The hardest reality that we, people with cerebral palsy, face today in this world is the steadfast illusions that people without disabilities have about us. It is not what we are, but what they think we are that is the problem. So often it’s less about helping us and more about maintaining control over what we do. It’s less about giving us a boost up and more about holding us back, keeping us where others think we belong. The methods they use to do this are often humiliating and derogatory.
If we speak up, seek legal advice, and voice our concerns, they tell us, “Your thoughts are scattered.” If we push for things that will better our lives, we are “spoiled and unrealistic.”
Our efforts to obtain employment and education are made more difficult because people mistakenly believe that government benefits will take care of all our needs and make us rich. There are organizations that will finance our education, but not in ways that help us become productive members of society. Often training is offered to be used as a distraction or hobby, something to keep us “busy” or “preoccupied.” There is no effort on their part to help us fit into society, by helping us earn a living or degree in our field of choice. Being productive is not considered – the focus is on “practical skills.” These training programs are designed to be reported on forms and written on IHP’s and IPP’s, fulfilling some outdated and, frankly, insulting mandate. There is absolutely no room for choice, discussion, self-governing judgment, triumphs, or exploration of possibilities.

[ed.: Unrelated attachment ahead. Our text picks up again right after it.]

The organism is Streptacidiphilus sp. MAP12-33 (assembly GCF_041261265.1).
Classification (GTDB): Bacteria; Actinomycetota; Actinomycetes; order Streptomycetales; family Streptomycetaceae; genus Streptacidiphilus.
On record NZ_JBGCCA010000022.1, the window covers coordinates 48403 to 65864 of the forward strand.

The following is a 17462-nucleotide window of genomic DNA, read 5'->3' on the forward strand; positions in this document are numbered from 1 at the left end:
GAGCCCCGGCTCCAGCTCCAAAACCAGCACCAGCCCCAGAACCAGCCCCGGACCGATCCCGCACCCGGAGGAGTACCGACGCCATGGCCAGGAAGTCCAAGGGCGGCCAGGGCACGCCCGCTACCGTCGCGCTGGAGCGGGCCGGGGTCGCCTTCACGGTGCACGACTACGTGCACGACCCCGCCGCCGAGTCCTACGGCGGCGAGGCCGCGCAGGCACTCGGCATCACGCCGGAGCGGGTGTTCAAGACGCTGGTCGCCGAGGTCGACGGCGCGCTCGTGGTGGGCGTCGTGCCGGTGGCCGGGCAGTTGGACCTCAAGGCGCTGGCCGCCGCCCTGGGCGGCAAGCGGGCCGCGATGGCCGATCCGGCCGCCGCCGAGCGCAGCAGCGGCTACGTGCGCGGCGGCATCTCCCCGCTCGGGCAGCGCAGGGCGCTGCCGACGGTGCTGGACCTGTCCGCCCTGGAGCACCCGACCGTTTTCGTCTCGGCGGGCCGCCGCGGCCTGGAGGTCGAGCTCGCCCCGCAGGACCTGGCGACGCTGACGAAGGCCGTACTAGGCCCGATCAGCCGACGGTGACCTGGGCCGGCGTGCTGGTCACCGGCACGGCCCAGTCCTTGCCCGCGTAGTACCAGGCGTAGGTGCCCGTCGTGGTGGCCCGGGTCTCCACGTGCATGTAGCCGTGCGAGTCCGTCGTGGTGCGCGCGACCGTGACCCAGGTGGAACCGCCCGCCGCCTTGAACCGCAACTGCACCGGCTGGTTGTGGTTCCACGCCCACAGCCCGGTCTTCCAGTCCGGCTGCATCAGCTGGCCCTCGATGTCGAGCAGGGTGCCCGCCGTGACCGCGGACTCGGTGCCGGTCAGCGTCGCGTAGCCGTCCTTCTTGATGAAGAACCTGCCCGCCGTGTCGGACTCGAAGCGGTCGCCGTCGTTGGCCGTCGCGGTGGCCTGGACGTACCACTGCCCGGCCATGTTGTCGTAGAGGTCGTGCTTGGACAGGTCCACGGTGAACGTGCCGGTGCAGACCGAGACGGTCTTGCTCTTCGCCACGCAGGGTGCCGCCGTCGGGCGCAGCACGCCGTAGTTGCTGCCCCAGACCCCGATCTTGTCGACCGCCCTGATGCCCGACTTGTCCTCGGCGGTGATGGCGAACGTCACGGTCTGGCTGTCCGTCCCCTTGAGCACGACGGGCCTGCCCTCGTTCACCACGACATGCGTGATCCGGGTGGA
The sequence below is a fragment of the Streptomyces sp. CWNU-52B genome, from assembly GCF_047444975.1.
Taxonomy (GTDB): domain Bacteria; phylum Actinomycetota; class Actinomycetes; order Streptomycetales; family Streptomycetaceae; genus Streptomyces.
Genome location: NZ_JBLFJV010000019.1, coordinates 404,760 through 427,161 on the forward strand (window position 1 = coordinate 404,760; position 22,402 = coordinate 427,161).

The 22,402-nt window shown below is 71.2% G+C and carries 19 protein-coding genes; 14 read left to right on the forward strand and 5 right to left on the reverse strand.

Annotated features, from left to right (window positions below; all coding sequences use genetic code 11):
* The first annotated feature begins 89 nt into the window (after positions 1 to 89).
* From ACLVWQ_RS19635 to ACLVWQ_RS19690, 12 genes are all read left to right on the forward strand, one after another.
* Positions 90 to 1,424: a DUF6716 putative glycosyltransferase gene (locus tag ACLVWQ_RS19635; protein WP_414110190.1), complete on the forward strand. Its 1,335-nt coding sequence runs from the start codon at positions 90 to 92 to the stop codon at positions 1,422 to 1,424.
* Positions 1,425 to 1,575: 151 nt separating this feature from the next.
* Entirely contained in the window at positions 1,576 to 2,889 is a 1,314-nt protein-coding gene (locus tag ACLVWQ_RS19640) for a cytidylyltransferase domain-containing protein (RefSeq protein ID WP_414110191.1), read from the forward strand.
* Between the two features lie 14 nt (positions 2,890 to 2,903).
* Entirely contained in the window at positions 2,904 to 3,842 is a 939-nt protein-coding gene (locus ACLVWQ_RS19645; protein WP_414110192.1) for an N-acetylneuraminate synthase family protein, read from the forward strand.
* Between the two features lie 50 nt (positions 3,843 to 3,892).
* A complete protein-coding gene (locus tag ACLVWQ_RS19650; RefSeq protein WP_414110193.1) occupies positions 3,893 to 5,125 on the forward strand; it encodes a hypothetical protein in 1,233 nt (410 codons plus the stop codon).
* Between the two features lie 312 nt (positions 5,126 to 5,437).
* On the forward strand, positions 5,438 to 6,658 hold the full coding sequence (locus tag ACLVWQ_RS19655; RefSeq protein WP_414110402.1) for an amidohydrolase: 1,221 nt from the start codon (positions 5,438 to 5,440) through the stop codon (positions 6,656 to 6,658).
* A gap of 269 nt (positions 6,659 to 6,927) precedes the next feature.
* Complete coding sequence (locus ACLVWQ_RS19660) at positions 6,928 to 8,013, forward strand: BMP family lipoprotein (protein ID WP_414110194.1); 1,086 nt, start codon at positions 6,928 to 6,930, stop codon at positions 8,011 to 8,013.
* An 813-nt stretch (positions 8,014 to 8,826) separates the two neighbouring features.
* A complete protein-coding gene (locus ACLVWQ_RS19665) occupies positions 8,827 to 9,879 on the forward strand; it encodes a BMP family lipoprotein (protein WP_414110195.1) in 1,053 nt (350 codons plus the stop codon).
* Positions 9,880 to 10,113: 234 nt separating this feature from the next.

None of this solves the problem or the matter at hand, which is this: those with cerebral palsy have the same dreams and aspirations as any other human being – to find work and activities that are meaningful, that feed their soul, that use their natural skills and abilities, where they feel they are contributing members of their society. Unless we are encouraged and supported to work, live, and play in “normal/typical” society, the preconceived notions of the general public will never change and we will never be able to grow to our full potential.
Unfortunately, we haven’t come as far as people often think. Many people with cerebral palsy are still marginalized, for example – given a cheque each month to stay home and be quiet. This needs to change. We must all do whatever we can to keep our dreams alive and to keep moving forward. If we truly want change to take place in the cerebral palsy community, we can’t give in or quit because it’s too hard! We must continue to keep pushing forward, to fight for our dignity and our rights, as human beings co-existing with everyone else on this plant. We must believe in ourselves and others within the community, helping each other whenever we can. If we don’t, we’ll never change the perceptions of others or make this a better place for you and me! So don’t be afraid to get out there and set an example – BE the example, be a role model for others – show them how it can be done. The possibility of rewards will be enormous, I promise you.